Prime Minister Narendra Modi welcomes South African President Cyril Ramaphosa upon his arrival to pay respects at the Rajghat on the final day of the G20 Summit, in New Delhi. (PTI Photo)
For the first time after the Group of 20 large economies was founded in 1999, its members have agreed to admit another member — the African Union or AU. When the block that accounts for 80 per cent of production admits a new member for the first time after 24 years, it speaks for itself about its importance in the global geopolitics, which is increasingly being dictated by geopolitics.
Africa is known for many negative things — poverty, internecine warfare among its countries, poor infrastructure. It accounts for a mere 2.84 per cent of the global GDP, compared to China’s 19 per cent and India’s 9.3 per cent. In this background, one would wonder how Africa could contribute to the richest club in the world?
The answer lies in natural resources, which are spread across 55 countries which make up the African Union, and China’s attempts to create anti-Western block composed of Africa and South America, which have long been ignored by the western world or Global North, which continues to dictate global affairs.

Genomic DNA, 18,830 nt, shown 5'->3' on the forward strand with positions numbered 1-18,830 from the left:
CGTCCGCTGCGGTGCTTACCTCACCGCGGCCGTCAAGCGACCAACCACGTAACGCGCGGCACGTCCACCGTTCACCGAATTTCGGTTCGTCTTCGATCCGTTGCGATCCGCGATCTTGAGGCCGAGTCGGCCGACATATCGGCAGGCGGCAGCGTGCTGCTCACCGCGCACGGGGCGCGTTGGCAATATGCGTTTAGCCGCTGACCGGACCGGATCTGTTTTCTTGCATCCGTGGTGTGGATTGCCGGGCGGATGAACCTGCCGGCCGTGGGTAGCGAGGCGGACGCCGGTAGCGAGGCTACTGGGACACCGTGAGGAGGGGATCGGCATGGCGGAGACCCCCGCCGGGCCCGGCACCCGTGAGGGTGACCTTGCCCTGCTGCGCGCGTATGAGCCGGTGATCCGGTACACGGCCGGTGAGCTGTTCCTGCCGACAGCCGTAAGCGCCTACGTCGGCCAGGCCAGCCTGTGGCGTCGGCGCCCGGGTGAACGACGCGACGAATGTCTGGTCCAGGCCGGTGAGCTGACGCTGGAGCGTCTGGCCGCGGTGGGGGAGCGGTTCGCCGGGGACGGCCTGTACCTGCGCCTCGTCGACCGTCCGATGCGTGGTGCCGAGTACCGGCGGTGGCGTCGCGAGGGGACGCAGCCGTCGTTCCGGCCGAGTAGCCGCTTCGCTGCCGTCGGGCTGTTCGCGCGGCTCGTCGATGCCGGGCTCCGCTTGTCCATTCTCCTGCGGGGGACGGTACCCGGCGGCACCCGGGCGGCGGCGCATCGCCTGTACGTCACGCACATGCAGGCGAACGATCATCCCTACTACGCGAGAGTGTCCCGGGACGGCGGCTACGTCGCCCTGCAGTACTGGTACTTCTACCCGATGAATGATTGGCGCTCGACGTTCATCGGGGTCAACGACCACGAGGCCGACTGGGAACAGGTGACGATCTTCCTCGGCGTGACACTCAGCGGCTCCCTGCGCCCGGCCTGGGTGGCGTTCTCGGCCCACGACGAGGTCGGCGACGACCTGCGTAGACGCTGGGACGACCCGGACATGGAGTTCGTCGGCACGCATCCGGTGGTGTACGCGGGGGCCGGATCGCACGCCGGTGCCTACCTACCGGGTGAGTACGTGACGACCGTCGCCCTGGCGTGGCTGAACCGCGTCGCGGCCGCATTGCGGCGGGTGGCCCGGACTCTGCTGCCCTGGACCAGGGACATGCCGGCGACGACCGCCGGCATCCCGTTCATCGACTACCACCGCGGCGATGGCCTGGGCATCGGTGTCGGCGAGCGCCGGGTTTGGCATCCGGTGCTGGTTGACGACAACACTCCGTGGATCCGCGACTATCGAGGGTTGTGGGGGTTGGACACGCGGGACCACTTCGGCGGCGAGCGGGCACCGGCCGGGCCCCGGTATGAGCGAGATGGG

By admitting the African Union as its member, the G-20 is treating AU on a par with the European Union, the only intergovernmental forum to have the membership of the G-20.
African countries, therefore, could see more value for a seat on the high table of the G-20 than any other forum led by emerging market economies like China. It would dissuade African countries from becoming camp followers for China like Pakistan.
Africa has another valuable asset — its young population. If this continent can put an end to its perpetual warfare, it can use its youth and natural resources to create a vastly larger market which no developed country would like to ignore.
India, which played a key role in getting Africa admitted to the G-20, can also use this achievement to position itself as the leader of the Global South, a tag which China aspires to have. Welcome to this new battleground of geoeconomics.